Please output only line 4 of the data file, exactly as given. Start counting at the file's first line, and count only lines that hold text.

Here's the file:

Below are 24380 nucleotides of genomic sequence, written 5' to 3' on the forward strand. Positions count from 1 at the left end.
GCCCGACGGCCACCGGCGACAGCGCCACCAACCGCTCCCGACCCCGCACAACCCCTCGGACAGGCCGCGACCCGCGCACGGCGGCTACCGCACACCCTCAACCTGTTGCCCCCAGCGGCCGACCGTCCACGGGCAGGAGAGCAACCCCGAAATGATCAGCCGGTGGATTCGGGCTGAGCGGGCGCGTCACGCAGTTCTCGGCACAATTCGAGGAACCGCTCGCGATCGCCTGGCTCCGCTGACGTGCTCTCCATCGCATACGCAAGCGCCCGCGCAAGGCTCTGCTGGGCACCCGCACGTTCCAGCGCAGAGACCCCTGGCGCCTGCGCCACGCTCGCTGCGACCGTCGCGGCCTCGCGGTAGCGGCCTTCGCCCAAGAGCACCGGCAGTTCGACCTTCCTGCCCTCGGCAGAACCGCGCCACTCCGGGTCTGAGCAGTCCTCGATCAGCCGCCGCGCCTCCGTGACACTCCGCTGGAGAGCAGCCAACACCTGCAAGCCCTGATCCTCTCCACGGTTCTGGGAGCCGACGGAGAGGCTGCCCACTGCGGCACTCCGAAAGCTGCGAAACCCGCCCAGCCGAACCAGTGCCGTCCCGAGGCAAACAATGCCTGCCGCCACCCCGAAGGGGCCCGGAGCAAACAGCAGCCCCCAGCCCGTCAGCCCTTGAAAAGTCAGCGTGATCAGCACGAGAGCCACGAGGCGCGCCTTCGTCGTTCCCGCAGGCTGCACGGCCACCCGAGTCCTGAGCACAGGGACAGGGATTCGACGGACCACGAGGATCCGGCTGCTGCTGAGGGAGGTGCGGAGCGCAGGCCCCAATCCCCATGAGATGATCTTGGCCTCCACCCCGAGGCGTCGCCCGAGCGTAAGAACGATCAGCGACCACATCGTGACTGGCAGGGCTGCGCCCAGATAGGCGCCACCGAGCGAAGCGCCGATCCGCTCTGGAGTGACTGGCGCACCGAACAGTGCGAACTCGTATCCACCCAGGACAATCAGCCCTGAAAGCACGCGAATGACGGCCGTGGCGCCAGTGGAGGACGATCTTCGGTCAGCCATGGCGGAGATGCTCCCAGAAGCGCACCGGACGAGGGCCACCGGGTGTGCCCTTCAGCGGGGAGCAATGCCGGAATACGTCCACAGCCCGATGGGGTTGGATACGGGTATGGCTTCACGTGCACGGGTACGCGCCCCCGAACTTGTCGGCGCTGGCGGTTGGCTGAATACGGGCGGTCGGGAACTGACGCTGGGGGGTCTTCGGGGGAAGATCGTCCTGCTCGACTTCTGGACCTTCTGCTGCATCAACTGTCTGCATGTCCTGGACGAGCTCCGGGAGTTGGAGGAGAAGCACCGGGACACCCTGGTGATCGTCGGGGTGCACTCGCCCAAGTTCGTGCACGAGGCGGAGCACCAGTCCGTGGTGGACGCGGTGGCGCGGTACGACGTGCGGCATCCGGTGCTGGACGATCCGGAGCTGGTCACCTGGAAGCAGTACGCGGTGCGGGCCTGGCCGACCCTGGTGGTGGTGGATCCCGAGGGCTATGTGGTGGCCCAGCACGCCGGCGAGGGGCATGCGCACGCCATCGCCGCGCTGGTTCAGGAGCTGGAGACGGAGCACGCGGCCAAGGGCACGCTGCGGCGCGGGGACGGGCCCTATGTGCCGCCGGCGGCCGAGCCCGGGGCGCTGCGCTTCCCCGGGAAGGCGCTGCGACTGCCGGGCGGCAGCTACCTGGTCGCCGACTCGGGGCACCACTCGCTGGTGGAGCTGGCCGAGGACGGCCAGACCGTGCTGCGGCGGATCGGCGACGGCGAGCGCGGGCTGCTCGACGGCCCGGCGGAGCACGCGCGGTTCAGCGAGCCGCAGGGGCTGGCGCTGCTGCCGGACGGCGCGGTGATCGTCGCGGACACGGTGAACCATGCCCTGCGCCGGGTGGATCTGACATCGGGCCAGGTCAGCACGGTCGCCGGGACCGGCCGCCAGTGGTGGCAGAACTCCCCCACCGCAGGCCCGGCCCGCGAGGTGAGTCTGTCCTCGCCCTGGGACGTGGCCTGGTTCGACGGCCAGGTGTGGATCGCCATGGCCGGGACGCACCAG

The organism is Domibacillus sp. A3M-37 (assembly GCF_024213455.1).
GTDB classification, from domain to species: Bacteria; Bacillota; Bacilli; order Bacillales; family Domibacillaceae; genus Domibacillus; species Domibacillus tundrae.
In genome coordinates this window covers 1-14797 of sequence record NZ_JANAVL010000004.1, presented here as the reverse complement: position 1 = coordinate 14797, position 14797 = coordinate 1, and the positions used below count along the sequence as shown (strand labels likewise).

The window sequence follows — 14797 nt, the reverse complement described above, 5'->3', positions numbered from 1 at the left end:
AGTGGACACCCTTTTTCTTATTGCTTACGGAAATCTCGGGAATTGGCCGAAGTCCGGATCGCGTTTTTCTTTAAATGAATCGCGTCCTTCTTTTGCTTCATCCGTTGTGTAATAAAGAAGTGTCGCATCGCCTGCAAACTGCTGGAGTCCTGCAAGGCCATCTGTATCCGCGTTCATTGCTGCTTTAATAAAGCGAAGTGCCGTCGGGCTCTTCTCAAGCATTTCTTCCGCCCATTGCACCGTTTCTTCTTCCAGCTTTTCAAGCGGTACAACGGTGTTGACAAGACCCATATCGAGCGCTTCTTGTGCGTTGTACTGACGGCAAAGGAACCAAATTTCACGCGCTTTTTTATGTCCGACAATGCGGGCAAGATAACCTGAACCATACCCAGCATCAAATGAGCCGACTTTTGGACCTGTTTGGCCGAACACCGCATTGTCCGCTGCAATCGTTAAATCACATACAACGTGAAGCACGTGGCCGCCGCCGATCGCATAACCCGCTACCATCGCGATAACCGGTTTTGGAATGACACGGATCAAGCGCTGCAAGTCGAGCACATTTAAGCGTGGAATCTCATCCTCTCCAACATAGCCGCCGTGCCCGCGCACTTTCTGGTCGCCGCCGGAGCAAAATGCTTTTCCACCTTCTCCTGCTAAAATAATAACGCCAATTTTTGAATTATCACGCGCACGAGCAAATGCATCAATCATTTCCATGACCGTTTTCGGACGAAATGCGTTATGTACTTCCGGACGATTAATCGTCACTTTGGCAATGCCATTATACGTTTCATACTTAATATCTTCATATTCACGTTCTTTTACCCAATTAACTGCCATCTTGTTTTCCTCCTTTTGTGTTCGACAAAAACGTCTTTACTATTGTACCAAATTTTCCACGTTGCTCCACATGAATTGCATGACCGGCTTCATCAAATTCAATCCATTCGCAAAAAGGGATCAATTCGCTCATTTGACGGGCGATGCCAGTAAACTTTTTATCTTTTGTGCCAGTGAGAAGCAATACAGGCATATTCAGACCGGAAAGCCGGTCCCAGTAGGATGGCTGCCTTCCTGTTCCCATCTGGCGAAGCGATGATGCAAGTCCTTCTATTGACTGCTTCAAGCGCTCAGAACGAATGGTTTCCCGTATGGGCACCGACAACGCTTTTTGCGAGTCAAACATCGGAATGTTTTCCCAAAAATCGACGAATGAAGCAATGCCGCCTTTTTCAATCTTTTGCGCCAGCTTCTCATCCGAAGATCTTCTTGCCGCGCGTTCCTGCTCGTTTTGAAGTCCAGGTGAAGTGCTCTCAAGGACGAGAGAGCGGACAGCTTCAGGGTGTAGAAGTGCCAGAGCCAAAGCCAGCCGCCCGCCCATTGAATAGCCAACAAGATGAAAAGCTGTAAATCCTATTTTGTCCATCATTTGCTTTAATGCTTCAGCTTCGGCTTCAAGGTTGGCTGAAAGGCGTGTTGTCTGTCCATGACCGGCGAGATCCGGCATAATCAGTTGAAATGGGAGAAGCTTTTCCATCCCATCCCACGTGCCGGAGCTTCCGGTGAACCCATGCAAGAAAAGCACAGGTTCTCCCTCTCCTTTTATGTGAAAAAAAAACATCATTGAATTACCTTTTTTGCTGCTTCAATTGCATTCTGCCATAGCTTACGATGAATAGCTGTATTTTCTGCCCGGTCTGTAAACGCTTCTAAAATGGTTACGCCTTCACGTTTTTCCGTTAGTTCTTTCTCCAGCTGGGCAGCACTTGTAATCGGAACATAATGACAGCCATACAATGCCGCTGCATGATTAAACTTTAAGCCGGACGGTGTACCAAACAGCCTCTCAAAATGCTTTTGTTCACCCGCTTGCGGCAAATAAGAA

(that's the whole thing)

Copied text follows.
GTDB classification, from domain to species: Bacteria; Bacillota; Bacilli; order Bacillales; family Domibacillaceae; genus Domibacillus; species Domibacillus tundrae.